Nurse Informatics: Definition and Role
Nurse informatics is defined as a specific field of nursing that incorporates information sciences, nursing, and computer to implement and develop medical systems that support nursing practice and help to improve health outcomes. As health care delivery is currently developing “in an increasingly competitive information marketplace,” nursing professionals should be prepared to harness appropriate and time-sensitive information (McGonigle & Mastrian, 2015, p. 2). Nurse informatics improves health care quality by the integration of information management and cognitive and computer sciences into nursing practice. Nurse informaticists traditionally implement, design, and test systems technology, develop organizational standards and guidelines, assist in staff training, and serve as a link between information technology experts and medical personnel.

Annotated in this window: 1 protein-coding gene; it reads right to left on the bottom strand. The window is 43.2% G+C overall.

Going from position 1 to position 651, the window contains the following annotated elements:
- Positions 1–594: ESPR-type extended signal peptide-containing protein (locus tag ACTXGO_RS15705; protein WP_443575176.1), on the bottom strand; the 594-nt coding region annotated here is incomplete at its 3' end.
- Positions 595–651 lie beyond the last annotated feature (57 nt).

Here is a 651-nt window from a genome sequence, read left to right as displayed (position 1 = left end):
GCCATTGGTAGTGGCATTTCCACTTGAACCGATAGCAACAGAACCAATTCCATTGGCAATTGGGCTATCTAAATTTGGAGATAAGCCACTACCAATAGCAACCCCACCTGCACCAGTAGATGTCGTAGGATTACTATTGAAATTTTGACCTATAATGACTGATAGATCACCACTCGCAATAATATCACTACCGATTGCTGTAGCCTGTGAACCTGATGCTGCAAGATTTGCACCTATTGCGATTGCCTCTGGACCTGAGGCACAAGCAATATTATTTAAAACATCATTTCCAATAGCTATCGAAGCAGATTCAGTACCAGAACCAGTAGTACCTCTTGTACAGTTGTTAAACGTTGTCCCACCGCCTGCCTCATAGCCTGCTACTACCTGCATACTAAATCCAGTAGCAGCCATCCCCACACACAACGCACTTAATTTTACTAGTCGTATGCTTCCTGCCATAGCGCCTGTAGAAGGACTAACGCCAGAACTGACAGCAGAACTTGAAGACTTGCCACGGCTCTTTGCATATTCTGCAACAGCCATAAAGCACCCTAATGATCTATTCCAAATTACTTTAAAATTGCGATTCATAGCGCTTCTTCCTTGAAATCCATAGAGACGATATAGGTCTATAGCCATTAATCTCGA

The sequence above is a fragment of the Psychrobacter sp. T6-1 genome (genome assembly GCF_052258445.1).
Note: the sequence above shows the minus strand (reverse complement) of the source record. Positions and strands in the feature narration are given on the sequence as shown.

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Concerning the Pre-TANIC Self-Assessment this week, my perceived level of competency before and after the completion of the questionnaire was substantively different. Before the required Self-Assessment, I had only a general idea concerning nursing informatics and did not expect to have in-depth knowledge of it. However, this assignment demonstrated that my competency level is appropriate. Nursing informatics implies the use of basic computer skills familiar to virtually every competent specialist in any field of activity. However, the clinical aspect of nursing informatics requires my particular attention for efficient practice in the future. From a personal perspective, there are two main competencies related to informatics that should be applied by a nurse professional – basic computer literacy and information literacy. In the present day, due to technological progress, these competencies are highly essential not only for health care providers but professionals in any sphere of action as well. In my current clinical role, I do a substantial part of my work with the use of a computer, and that is why I am familiar with common software applications, information retrieval systems, and information databases. At the same time, as my clinical practice implies accurate analysis of received data, I am competent in finding and evaluating information for its effective use in the future. Due to the completion of Self-Assessment, I realized that I inevitably need the development of my competency skills for efficient health care delivery. I decided to develop an improvement plan and chose two useful resources that contain highly essential information for my professional growth. The first resource is the official site of the American Association of Colleges of Nursing as it provides important information concerning informatics competencies that are expected for various program graduates (AACN Essentials, n.d.). In general, the Association’s curriculum guidelines and education resources help nurses to prepare for healthcare challenges in the 21st century. The second reliable resource is the site of the Alliance for Nursing Informatics (ANI). It does not list necessary skills for nurse informaticists, however, it contains a considerable number of statements that provide significant information for nursing professionals who would like to develop in the area of informatics (Statements & Positions, n.d.). These two resources help to identify professional and basic skills necessary for every competent health care specialist. For the improvement of my competency, I will make a list of all essential informatics skills. Taking into consideration the results of the Self-Assessment, I will identify categories I am most familiar with. I plan to develop other skills with the help of knowledge I will receive from my clinical practice and the critical reviews of scholarly articles. References AACN Essentials. (n.d.). American Association of Colleges of Nursing. Web. McGonigle, D., & Mastrian, K. (2015). Nursing informatics and the foundation of knowledge (3rd ed.). Jones & Bartlett Learning. Statements & Positions. (n.d.). ANI. Web.